• Let , and let .
  • Since and can be shown by induction to be practical, we can find a representation of q as a sum of divisors of .
  • Since , and since can be shown by induction to be practical, we can find a representation of r as a sum of divisors of .
  • The divisors representing r, together with times each of the divisors representing q, together form a representation of m as a sum of divisors of n.


  • The only odd practical number is 1, because if n > 2 is an odd number, then 2 cannot be expressed as the sum of distinct divisors of n. More strongly, Srinivasan (1948) observes that other than 1 and 2, every practical number is divisible by 4 or 6 (or both).
  • The product of two practical numbers is also a practical number.[5] More strongly the least common multiple of any two practical numbers is also a practical number. Equivalently, the set of all practical numbers is closed under multiplication.
  • From the above characterization by Stewart and Sierpiński it can be seen that if n is a practical number and d is one of its divisors then n*d must also be a practical number.
  • In the set of all practical numbers there is a primitive set of practical numbers. A primitive practical number is either practical and squarefree or practical and when divided by any of its prime factors whose factorization exponent is greater than 1 is no longer practical. The sequence of primitive practical numbers (sequence A267124 in the OEIS) begins
1, 2, 6, 20, 28, 30, 42, 66, 78, 88, 104, 140, 204, 210, 220, 228, 260, 272, 276, 304, 306, 308, 330, 340, 342, 348, 364, 368, 380, 390, 414, 460 ...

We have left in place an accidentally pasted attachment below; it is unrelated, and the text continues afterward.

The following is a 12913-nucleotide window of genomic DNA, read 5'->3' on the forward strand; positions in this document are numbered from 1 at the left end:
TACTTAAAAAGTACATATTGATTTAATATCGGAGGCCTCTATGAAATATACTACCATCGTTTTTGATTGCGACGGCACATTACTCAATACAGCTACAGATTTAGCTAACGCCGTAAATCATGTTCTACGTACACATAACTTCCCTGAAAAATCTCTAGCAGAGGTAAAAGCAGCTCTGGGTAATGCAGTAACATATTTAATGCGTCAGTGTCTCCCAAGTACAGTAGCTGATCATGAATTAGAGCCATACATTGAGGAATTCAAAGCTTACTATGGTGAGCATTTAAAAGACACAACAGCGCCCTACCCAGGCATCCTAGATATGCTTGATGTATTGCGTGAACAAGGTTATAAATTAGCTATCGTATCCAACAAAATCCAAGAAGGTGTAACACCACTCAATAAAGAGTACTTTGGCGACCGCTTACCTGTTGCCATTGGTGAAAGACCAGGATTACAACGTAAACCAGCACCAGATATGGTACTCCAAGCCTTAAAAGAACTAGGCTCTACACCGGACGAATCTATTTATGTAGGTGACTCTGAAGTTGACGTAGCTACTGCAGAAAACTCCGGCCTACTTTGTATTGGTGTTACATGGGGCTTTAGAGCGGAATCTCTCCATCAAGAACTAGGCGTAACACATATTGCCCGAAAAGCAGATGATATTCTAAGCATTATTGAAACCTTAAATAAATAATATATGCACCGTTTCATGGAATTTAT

Relation to other classes of numbers

Several other notable sets of integers consist only of practical numbers:

  • From the above properties with n a practical number and d one of its divisors (that is, d | n) then n*d must also be a practical number therefore six times every power of 3 must be a practical number as well as six times every power of 2.
  • Every power of two is a practical number.[6] Powers of two trivially satisfy the characterization of practical numbers in terms of their prime factorizations: the only prime in their factorizations, p1, equals two as required.
  • Every even perfect number is also a practical number.[6] This follows from Leonhard Euler's result that an even perfect number must have the form 2n − 1(2n − 1). The odd part of this factorization equals the sum of the divisors of the even part, so every odd prime factor of such a number must be at most the sum of the divisors of the even part of the number. Therefore, this number must satisfy the characterization of practical numbers.
  • Every primorial (the product of the first i primes, for some i) is practical.[6] For the first two primorials, two and six, this is clear. Each successive primorial is formed by multiplying a prime number pi by a smaller primorial that is divisible by both two and the next smaller prime, pi − 1. By Bertrand's postulate, pi < 2pi − 1, so each successive prime factor in the primorial is less than one of the divisors of the previous primorial. By induction, it follows that every primorial satisfies the characterization of practical numbers. Because a primorial is, by definition, squarefree it is also a primitive practical number.
  • Generalizing the primorials, any number that is the product of nonzero powers of the first k primes must also be practical. This includes Ramanujan's highly composite numbers (numbers with more divisors than any smaller positive integer) as well as the factorial numbers.[6]

Practical numbers and Egyptian fractions